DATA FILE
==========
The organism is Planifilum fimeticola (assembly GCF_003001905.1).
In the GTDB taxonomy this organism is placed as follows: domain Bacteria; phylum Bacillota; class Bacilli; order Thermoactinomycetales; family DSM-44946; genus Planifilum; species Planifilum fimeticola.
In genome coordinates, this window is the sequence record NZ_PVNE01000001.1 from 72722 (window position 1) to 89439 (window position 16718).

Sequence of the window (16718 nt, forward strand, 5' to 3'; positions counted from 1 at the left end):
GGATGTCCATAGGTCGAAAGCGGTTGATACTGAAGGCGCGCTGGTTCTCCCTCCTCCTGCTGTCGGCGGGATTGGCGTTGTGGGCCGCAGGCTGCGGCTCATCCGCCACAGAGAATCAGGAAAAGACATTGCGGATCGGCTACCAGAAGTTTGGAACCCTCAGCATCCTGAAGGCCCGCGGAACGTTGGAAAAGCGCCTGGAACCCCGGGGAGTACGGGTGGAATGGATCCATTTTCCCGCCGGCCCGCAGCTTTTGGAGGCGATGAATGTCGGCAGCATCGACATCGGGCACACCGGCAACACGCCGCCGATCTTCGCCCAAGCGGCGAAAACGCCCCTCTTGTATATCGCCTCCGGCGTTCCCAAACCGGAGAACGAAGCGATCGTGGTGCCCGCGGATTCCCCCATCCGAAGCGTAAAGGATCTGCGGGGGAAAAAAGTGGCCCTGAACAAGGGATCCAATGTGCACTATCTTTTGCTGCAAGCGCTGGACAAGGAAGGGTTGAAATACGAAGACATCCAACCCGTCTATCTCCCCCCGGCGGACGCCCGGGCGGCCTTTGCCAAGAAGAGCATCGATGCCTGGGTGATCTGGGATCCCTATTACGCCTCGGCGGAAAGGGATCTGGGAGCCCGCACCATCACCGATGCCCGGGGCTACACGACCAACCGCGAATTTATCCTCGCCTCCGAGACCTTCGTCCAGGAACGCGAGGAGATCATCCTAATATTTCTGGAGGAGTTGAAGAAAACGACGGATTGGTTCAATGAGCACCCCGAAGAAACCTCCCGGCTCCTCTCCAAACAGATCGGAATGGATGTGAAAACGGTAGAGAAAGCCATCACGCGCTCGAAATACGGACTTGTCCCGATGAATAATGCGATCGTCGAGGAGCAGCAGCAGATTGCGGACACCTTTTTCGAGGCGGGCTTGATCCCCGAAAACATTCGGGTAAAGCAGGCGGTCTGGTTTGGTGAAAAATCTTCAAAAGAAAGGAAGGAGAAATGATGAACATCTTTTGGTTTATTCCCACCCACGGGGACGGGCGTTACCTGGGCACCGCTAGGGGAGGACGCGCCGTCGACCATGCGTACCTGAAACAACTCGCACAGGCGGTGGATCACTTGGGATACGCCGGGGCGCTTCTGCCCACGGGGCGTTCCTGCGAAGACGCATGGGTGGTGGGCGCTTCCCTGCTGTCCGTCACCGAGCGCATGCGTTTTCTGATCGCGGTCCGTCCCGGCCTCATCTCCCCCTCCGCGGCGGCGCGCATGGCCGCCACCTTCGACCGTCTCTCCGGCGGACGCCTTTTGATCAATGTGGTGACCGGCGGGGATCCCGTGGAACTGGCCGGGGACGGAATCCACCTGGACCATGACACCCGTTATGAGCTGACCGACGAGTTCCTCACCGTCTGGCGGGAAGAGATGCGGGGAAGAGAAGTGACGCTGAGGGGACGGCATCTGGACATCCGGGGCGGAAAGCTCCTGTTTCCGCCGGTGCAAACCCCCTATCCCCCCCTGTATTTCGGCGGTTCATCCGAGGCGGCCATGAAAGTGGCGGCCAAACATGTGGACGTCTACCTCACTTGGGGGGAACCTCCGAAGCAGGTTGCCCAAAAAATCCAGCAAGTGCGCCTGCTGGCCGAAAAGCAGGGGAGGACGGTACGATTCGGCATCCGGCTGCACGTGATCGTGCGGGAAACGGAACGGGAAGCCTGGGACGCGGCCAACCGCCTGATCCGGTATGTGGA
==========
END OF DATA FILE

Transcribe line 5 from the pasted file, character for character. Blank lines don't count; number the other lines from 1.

GGATGTCCATAGGTCGAAAGCGGTTGATACTGAAGGCGCGCTGGTTCTCCCTCCTCCTGCTGTCGGCGGGATTGGCGTTGTGGGCCGCAGGCTGCGGCTCATCCGCCACAGAGAATCAGGAAAAGACATTGCGGATCGGCTACCAGAAGTTTGGAACCCTCAGCATCCTGAAGGCCCGCGGAACGTTGGAAAAGCGCCTGGAACCCCGGGGAGTACGGGTGGAATGGATCCATTTTCCCGCCGGCCCGCAGCTTTTGGAGGCGATGAATGTCGGCAGCATCGACATCGGGCACACCGGCAACACGCCGCCGATCTTCGCCCAAGCGGCGAAAACGCCCCTCTTGTATATCGCCTCCGGCGTTCCCAAACCGGAGAACGAAGCGATCGTGGTGCCCGCGGATTCCCCCATCCGAAGCGTAAAGGATCTGCGGGGGAAAAAAGTGGCCCTGAACAAGGGATCCAATGTGCACTATCTTTTGCTGCAAGCGCTGGACAAGGAAGGGTTGAAATACGAAGACATCCAACCCGTCTATCTCCCCCCGGCGGACGCCCGGGCGGCCTTTGCCAAGAAGAGCATCGATGCCTGGGTGATCTGGGATCCCTATTACGCCTCGGCGGAAAGGGATCTGGGAGCCCGCACCATCACCGATGCCCGGGGCTACACGACCAACCGCGAATTTATCCTCGCCTCCGAGACCTTCGTCCAGGAACGCGAGGAGATCATCCTAATATTTCTGGAGGAGTTGAAGAAAACGACGGATTGGTTCAATGAGCACCCCGAAGAAACCTCCCGGCTCCTCTCCAAACAGATCGGAATGGATGTGAAAACGGTAGAGAAAGCCATCACGCGCTCGAAATACGGACTTGTCCCGATGAATAATGCGATCGTCGAGGAGCAGCAGCAGATTGCGGACACCTTTTTCGAGGCGGGCTTGATCCCCGAAAACATTCGGGTAAAGCAGGCGGTCTGGTTTGGTGAAAAATCTTCAAAAGAAAGGAAGGAGAAATGATGAACATCTTTTGGTTTATTCCCACCCACGGGGACGGGCGTTACCTGGGCACCGCTAGGGGAGGACGCGCCGTCGACCATGCGTACCTGAAACAACTCGCACAGGCGGTGGATCACTTGGGATACGCCGGGGCGCTTCTGCCCACGGGGCGTTCCTGCGAAGACGCATGGGTGGTGGGCGCTTCCCTGCTGTCCGTCACCGAGCGCATGCGTTTTCTGATCGCGGTCCGTCCCGGCCTCATCTCCCCCTCCGCGGCGGCGCGCATGGCCGCCACCTTCGACCGTCTCTCCGGCGGACGCCTTTTGATCAATGTGGTGACCGGCGGGGATCCCGTGGAACTGGCCGGGGACGGAATCCACCTGGACCATGACACCCGTTATGAGCTGACCGACGAGTTCCTCACCGTCTGGCGGGAAGAGATGCGGGGAAGAGAAGTGACGCTGAGGGGACGGCATCTGGACATCCGGGGCGGAAAGCTCCTGTTTCCGCCGGTGCAAACCCCCTATCCCCCCCTGTATTTCGGCGGTTCATCCGAGGCGGCCATGAAAGTGGCGGCCAAACATGTGGACGTCTACCTCACTTGGGGGGAACCTCCGAAGCAGGTTGCCCAAAAAATCCAGCAAGTGCGCCTGCTGGCCGAAAAGCAGGGGAGGACGGTACGATTCGGCATCCGGCTGCACGTGATCGTGCGGGAAACGGAACGGGAAGCCTGGGACGCGGCCAACCGCCTGATCCGGTATGTGGA